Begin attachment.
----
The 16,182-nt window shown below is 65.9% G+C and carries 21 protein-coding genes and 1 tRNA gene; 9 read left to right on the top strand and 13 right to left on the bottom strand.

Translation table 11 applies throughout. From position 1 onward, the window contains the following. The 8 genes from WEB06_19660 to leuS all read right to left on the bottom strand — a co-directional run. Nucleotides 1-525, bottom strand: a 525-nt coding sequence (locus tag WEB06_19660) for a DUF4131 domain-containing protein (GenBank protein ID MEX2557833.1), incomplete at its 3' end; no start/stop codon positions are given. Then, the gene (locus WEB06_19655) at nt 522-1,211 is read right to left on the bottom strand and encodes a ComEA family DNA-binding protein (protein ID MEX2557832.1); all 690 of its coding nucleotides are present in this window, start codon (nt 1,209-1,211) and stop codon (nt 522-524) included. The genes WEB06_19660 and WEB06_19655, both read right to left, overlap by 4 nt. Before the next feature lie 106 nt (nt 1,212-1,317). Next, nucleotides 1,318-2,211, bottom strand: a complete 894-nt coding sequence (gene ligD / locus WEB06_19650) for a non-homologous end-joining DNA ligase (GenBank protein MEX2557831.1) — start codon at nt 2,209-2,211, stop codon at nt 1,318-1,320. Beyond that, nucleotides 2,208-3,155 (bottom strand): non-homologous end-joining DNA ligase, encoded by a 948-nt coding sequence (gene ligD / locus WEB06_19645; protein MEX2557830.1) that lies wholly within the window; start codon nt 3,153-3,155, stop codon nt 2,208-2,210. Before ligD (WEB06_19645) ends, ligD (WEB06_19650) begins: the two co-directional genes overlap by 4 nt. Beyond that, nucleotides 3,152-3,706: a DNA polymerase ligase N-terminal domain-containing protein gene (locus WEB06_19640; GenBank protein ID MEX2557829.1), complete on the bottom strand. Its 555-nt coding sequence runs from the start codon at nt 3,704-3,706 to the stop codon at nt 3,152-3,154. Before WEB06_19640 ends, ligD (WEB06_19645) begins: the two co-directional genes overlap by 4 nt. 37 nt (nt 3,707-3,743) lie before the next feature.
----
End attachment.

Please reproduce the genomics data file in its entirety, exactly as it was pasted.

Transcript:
The 16,182-nt window shown below is 65.9% G+C and carries 21 protein-coding genes and 1 tRNA gene; 9 read left to right on the top strand and 13 right to left on the bottom strand.

Translation table 11 applies throughout. From position 1 onward, the window contains the following. The 8 genes from WEB06_19660 to leuS all read right to left on the bottom strand — a co-directional run. Nucleotides 1-525, bottom strand: a 525-nt coding sequence (locus tag WEB06_19660) for a DUF4131 domain-containing protein (GenBank protein ID MEX2557833.1), incomplete at its 3' end; no start/stop codon positions are given. Then, the gene (locus WEB06_19655) at nt 522-1,211 is read right to left on the bottom strand and encodes a ComEA family DNA-binding protein (protein ID MEX2557832.1); all 690 of its coding nucleotides are present in this window, start codon (nt 1,209-1,211) and stop codon (nt 522-524) included. The genes WEB06_19660 and WEB06_19655, both read right to left, overlap by 4 nt. Before the next feature lie 106 nt (nt 1,212-1,317). Next, nucleotides 1,318-2,211, bottom strand: a complete 894-nt coding sequence (gene ligD / locus WEB06_19650) for a non-homologous end-joining DNA ligase (GenBank protein MEX2557831.1) — start codon at nt 2,209-2,211, stop codon at nt 1,318-1,320. Beyond that, nucleotides 2,208-3,155 (bottom strand): non-homologous end-joining DNA ligase, encoded by a 948-nt coding sequence (gene ligD / locus WEB06_19645; protein MEX2557830.1) that lies wholly within the window; start codon nt 3,153-3,155, stop codon nt 2,208-2,210. Before ligD (WEB06_19645) ends, ligD (WEB06_19650) begins: the two co-directional genes overlap by 4 nt. Beyond that, nucleotides 3,152-3,706: a DNA polymerase ligase N-terminal domain-containing protein gene (locus WEB06_19640; GenBank protein ID MEX2557829.1), complete on the bottom strand. Its 555-nt coding sequence runs from the start codon at nt 3,704-3,706 to the stop codon at nt 3,152-3,154. Before WEB06_19640 ends, ligD (WEB06_19645) begins: the two co-directional genes overlap by 4 nt. 37 nt (nt 3,707-3,743) lie before the next feature.